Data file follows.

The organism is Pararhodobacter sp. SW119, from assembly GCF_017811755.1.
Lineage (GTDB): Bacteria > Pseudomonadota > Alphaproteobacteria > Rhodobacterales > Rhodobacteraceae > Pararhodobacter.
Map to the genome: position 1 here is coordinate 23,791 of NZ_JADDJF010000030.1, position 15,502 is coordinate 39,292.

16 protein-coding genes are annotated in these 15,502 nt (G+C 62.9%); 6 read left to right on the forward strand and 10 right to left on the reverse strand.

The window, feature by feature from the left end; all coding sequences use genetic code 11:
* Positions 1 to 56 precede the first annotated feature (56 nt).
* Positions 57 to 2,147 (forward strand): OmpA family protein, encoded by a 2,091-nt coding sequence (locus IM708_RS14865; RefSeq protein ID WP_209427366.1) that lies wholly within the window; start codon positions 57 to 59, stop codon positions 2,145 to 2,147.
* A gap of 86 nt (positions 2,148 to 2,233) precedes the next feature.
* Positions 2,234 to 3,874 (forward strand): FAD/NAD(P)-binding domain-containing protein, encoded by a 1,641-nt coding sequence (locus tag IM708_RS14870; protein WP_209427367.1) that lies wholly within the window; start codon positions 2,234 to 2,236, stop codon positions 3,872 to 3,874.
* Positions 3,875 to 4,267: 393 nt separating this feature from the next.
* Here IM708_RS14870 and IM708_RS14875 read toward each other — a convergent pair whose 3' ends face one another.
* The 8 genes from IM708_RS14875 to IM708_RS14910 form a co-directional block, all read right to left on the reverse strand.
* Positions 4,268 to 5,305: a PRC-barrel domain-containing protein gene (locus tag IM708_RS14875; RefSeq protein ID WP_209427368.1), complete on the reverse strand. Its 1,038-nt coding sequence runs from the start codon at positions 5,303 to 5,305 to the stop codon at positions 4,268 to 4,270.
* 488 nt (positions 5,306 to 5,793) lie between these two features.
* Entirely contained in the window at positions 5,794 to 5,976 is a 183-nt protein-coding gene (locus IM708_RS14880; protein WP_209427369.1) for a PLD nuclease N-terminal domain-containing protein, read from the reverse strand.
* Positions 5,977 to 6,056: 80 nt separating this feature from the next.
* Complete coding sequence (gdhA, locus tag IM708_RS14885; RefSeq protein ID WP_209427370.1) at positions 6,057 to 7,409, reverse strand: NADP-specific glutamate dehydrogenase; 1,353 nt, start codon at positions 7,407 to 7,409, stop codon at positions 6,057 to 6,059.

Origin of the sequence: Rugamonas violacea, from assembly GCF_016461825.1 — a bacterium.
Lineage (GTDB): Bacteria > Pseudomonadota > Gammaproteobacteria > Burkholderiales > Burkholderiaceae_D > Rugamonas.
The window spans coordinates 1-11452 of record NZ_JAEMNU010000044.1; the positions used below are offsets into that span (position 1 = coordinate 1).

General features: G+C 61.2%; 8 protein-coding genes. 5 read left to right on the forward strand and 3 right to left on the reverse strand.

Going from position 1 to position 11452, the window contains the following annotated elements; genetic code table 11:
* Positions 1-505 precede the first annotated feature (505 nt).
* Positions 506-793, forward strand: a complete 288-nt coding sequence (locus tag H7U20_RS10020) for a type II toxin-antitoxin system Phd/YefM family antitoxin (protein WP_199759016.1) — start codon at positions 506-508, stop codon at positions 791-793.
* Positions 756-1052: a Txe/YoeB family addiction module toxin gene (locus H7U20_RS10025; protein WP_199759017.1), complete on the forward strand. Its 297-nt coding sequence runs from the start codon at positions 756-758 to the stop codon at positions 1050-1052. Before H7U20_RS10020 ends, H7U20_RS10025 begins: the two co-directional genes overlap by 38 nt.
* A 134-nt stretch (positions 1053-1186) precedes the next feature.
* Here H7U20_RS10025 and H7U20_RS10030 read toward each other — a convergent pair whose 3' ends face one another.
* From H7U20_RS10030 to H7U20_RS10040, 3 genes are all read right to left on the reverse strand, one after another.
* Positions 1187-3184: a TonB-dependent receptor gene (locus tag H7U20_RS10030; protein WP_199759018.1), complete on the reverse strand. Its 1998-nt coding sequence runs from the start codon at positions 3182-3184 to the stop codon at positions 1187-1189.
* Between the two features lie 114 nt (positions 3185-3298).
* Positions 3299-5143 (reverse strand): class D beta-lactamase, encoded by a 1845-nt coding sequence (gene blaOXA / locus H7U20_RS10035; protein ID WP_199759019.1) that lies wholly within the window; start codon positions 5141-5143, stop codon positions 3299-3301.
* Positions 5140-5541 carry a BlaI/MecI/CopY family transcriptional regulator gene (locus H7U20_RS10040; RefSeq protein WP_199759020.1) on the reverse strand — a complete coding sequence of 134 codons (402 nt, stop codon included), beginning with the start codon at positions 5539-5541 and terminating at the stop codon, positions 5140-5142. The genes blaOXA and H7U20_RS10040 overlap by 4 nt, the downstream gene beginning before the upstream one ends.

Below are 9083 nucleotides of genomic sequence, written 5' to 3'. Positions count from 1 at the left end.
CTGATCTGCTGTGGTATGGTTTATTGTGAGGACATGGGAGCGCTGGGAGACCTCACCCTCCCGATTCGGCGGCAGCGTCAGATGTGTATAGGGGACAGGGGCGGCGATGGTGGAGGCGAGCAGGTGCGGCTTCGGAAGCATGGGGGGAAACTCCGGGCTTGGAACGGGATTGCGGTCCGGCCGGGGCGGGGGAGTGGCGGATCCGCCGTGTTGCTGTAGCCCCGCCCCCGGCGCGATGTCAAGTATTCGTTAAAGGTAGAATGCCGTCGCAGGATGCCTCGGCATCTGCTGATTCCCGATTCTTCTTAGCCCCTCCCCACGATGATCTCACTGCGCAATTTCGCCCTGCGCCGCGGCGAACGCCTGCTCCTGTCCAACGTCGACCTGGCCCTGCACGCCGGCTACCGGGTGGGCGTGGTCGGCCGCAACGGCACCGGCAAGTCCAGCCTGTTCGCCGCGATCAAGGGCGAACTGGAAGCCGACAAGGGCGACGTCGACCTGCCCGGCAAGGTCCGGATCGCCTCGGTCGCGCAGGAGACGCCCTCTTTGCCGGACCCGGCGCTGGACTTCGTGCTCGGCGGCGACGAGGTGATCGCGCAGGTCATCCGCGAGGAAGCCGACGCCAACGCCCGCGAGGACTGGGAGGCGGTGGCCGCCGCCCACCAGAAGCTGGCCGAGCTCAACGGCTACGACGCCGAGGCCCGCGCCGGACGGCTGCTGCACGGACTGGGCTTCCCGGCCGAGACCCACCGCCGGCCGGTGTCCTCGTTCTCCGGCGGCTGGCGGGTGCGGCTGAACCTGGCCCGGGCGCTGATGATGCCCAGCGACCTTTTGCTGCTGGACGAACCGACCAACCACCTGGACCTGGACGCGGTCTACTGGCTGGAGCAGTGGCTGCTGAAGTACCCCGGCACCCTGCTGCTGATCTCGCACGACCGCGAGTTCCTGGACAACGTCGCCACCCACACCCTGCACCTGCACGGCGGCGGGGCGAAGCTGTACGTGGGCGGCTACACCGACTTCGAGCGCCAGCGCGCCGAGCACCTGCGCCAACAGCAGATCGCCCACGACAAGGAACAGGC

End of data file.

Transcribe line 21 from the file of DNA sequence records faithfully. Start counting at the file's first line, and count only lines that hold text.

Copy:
General features: G+C 61.2%; 8 protein-coding genes. 5 read left to right on the forward strand and 3 right to left on the reverse strand.